Before a diagnosis of overactive bladder can be made, they need to rule out other possible causes. For example, your doctor may prescribe an ultrasound to look for kidney stones.
Treatment is determined by the underlying cause of the problem: Antibiotics may be prescribed by your doctor to treat any bacterial illness. They may advise you to practice pelvic exercises like Kegels.
If that doesn’t work, your doctor may prescribe a bladder relaxant such as Vesicare, Detrol, or Ditropan. Botox can be used to settle your bladder and lower the need to pee in some circumstances.
With successful therapy, you can enhance your quality of life and minimize the number of toilet trips you make on a daily basis. An overactive bladder won’t go away completely, but you can learn to manage it and, in some situations, finally quit taking your medications.
Managing Urge Incontinence in Daily Life
Urge incontinence, also known as overactive bladder, can make you feel helpless. When you have an overwhelming desire to urinate, you may not always be capable of making it to the toilet. And you could get this craving just by hearing water run.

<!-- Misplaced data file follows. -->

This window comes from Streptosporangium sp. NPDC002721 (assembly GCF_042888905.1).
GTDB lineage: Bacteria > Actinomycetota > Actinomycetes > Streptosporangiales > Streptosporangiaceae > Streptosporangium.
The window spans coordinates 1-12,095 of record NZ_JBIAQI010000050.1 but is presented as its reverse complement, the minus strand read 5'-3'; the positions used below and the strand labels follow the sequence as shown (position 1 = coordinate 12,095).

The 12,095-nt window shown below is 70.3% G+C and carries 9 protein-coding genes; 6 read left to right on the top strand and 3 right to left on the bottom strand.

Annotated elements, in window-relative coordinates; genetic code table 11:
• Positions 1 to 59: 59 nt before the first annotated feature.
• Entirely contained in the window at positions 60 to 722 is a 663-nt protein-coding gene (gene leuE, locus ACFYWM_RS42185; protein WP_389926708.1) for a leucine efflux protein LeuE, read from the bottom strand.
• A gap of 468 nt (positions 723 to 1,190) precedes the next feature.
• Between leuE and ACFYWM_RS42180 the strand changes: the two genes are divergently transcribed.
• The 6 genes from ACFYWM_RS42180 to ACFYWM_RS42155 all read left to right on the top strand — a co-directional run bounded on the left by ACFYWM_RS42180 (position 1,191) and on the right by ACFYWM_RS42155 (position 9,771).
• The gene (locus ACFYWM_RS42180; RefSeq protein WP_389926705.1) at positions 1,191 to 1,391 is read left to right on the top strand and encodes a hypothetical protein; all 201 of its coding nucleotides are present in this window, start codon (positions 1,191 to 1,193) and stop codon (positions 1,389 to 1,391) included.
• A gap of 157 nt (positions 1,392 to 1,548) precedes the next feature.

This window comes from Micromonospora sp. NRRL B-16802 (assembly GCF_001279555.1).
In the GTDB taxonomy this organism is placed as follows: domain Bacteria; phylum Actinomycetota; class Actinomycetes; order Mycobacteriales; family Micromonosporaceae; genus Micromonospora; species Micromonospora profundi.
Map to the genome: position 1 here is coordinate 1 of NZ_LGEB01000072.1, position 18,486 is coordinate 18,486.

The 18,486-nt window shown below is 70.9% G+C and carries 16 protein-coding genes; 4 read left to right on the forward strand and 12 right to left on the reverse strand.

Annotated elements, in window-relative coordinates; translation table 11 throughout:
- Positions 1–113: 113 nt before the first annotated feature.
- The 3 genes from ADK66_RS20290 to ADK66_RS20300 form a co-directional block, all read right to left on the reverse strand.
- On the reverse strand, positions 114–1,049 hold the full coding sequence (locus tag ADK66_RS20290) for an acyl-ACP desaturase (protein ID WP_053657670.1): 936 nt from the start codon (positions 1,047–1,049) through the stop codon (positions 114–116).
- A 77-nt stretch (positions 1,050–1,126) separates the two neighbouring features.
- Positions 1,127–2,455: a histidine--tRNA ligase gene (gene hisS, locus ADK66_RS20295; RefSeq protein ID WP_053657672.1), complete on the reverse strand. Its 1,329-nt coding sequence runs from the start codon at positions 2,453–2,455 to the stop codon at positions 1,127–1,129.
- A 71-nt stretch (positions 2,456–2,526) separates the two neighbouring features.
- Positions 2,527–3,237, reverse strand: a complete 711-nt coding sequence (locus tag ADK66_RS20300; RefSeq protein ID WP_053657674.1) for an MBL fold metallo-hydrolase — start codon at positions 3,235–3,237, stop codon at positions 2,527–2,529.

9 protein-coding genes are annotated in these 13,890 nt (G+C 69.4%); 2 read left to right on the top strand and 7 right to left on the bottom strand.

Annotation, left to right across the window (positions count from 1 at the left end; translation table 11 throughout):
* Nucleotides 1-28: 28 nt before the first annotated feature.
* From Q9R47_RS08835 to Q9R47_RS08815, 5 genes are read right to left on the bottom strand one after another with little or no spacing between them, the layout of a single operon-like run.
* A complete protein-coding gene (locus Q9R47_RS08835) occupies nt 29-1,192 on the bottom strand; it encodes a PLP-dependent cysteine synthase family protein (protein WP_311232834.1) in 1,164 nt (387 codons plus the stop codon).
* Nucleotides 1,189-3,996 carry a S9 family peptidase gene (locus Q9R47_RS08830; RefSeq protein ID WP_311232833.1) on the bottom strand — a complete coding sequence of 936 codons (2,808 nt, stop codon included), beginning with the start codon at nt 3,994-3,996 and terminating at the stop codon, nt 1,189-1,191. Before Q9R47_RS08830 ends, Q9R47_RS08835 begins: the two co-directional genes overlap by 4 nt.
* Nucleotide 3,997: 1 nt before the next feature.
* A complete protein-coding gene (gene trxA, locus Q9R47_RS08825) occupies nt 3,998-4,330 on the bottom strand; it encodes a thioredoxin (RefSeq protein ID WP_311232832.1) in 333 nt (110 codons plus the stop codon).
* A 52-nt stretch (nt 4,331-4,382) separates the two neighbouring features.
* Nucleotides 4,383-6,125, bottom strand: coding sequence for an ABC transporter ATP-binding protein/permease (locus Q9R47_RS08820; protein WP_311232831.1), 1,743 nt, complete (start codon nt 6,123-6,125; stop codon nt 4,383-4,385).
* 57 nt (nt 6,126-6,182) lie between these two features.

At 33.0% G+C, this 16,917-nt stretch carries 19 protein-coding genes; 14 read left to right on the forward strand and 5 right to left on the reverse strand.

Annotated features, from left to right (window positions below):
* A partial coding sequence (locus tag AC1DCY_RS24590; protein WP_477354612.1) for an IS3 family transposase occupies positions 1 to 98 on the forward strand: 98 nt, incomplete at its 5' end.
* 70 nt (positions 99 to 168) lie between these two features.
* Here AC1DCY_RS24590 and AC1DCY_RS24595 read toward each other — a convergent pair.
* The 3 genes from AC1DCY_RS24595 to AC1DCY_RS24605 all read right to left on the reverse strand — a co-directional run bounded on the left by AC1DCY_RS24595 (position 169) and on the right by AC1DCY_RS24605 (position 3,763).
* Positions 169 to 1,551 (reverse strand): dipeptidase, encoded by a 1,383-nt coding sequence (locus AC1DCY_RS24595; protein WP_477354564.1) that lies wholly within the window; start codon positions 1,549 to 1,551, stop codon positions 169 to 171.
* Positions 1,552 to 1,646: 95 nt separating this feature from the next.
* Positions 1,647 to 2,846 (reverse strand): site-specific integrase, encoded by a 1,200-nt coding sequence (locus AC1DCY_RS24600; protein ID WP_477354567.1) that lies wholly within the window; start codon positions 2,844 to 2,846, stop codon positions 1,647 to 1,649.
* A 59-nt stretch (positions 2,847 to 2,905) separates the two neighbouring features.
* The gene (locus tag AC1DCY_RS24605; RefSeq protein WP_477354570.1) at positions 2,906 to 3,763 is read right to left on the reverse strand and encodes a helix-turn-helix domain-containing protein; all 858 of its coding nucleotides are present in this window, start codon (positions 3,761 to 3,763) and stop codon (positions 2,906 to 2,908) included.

Urge incontinence occurs when the bladder spasms or contracts at inconvenient times. Even if your bladder isn’t full, you may leak urine while sleeping or feel the need to pee after drinking a small amount of liquid. This experience could be caused by nerve injury or faulty nerve signals to the brain. Numerous medical disorders and drugs can intensify it.
Feeling worried or uneasy might sometimes trigger the need to pee, even if you have already peed. Focusing on something else to divert your attention away from the urge can help it pass. Practice soothing breathing techniques to lower anxiety which could be causing the need to pee.
Whatever the cause, you don’t have to believe that your OAB symptoms are out of your hands. In truth, you may be able to gain control of them simply by altering your everyday habits. To get started, use these helpful suggestions.
Reducing the Symptoms of OAB